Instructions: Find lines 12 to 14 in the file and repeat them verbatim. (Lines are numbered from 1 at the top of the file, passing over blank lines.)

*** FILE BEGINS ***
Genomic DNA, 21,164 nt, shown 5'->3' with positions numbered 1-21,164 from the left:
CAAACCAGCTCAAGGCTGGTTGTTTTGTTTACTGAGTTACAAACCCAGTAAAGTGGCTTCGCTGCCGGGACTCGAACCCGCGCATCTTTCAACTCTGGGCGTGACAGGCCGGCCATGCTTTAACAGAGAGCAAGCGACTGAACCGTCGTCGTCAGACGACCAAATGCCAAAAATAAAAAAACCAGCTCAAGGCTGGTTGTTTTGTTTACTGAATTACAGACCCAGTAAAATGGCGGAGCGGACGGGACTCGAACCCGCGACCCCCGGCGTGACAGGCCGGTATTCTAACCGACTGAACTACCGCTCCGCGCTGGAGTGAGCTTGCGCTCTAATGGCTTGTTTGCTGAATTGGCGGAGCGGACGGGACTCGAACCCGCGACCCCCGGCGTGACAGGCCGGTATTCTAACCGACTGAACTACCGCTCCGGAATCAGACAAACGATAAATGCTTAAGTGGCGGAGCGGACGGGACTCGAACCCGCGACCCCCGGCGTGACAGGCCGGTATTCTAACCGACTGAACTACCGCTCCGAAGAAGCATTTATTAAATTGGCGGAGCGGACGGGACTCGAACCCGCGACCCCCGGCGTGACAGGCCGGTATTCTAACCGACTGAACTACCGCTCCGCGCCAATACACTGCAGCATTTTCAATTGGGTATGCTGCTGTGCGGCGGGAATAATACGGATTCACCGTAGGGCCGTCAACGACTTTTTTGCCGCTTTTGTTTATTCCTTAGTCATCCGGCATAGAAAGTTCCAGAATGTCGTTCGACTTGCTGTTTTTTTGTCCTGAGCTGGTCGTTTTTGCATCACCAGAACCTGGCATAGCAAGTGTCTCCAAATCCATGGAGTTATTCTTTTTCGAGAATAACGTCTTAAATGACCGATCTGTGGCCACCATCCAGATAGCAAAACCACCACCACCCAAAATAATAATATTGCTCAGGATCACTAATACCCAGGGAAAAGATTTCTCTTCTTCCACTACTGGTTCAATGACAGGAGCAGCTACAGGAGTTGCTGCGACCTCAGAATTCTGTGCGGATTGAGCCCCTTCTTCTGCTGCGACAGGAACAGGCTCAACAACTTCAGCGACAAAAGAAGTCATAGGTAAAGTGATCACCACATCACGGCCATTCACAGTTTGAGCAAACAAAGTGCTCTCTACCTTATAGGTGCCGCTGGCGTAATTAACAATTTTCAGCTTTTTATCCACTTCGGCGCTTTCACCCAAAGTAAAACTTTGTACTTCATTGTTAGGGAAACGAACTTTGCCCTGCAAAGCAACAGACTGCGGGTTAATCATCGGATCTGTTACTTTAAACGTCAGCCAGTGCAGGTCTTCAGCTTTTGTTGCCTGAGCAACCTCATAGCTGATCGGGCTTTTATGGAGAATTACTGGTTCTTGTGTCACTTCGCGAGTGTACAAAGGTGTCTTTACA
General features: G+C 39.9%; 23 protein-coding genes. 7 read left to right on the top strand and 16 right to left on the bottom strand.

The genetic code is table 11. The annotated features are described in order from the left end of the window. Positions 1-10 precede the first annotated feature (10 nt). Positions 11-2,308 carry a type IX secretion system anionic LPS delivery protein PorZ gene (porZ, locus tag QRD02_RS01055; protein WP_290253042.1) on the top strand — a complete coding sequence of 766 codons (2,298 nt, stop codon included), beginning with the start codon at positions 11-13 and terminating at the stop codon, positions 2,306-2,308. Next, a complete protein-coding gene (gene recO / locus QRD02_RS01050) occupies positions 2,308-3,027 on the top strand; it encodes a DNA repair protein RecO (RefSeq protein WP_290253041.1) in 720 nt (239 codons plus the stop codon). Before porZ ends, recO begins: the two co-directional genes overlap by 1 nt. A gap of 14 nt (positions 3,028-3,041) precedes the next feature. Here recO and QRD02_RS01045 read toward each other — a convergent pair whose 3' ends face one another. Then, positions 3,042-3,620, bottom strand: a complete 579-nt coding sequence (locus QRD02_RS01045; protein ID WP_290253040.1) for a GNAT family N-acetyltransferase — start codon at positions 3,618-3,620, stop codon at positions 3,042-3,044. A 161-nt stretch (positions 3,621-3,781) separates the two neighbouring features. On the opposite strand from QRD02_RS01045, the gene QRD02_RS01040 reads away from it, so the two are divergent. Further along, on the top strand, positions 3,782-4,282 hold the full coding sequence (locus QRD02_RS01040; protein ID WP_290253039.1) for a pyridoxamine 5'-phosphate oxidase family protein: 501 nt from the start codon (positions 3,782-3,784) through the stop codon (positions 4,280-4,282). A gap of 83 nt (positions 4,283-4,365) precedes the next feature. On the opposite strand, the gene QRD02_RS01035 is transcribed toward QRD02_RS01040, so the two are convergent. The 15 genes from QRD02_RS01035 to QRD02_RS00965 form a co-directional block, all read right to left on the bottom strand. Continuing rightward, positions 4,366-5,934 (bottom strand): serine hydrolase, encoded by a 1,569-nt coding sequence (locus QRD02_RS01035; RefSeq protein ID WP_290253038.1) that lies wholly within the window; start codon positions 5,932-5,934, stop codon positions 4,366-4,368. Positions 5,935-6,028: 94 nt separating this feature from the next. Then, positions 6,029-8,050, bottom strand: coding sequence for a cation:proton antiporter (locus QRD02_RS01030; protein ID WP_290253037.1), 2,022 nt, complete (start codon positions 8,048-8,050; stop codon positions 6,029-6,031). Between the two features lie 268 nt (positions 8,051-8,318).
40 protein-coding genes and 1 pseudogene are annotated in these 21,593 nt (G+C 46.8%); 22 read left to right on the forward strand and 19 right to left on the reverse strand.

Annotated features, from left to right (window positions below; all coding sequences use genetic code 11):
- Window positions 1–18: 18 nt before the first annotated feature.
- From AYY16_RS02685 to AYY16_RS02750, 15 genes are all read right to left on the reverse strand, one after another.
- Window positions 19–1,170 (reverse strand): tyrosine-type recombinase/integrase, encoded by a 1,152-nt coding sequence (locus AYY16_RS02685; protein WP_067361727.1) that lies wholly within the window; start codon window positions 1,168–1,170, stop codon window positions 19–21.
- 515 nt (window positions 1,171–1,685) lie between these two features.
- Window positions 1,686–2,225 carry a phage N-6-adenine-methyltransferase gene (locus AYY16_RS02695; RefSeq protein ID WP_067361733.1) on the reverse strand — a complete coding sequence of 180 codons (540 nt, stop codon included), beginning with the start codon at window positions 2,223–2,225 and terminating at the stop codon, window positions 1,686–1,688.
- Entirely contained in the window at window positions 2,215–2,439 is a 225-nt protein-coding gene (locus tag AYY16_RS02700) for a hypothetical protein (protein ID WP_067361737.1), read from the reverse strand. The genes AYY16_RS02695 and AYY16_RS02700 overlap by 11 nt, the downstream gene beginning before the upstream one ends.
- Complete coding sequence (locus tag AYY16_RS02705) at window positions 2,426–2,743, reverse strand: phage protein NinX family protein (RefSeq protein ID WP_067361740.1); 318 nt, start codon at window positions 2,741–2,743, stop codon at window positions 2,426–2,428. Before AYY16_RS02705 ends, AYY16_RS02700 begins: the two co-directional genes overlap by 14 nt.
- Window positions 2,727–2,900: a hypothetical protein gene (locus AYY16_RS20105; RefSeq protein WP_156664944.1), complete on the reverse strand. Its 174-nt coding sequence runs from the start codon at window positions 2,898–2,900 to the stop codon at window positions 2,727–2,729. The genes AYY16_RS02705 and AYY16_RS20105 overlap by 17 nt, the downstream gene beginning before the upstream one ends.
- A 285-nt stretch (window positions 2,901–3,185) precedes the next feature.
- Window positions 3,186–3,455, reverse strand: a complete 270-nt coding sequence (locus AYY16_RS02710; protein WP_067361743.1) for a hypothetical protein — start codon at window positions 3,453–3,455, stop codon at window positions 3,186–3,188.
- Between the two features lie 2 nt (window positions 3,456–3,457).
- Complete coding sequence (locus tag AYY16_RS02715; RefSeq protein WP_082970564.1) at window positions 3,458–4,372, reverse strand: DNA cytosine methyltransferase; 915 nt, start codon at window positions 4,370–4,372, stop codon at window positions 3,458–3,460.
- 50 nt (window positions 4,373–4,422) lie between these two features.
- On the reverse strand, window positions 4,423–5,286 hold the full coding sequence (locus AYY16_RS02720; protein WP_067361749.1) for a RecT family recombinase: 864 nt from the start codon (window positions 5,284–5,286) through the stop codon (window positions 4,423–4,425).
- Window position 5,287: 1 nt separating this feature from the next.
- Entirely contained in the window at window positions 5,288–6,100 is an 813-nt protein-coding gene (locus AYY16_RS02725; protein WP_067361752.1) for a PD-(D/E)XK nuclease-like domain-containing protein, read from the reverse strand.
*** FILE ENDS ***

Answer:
- Entirely contained in the window at window positions 2,215–2,439 is a 225-nt protein-coding gene (locus tag AYY16_RS02700) for a hypothetical protein (protein ID WP_067361737.1), read from the reverse strand. The genes AYY16_RS02695 and AYY16_RS02700 overlap by 11 nt, the downstream gene beginning before the upstream one ends.
- Complete coding sequence (locus tag AYY16_RS02705) at window positions 2,426–2,743, reverse strand: phage protein NinX family protein (RefSeq protein ID WP_067361740.1); 318 nt, start codon at window positions 2,741–2,743, stop codon at window positions 2,426–2,428. Before AYY16_RS02705 ends, AYY16_RS02700 begins: the two co-directional genes overlap by 14 nt.
- Window positions 2,727–2,900: a hypothetical protein gene (locus AYY16_RS20105; RefSeq protein WP_156664944.1), complete on the reverse strand. Its 174-nt coding sequence runs from the start codon at window positions 2,898–2,900 to the stop codon at window positions 2,727–2,729. The genes AYY16_RS02705 and AYY16_RS20105 overlap by 17 nt, the downstream gene beginning before the upstream one ends.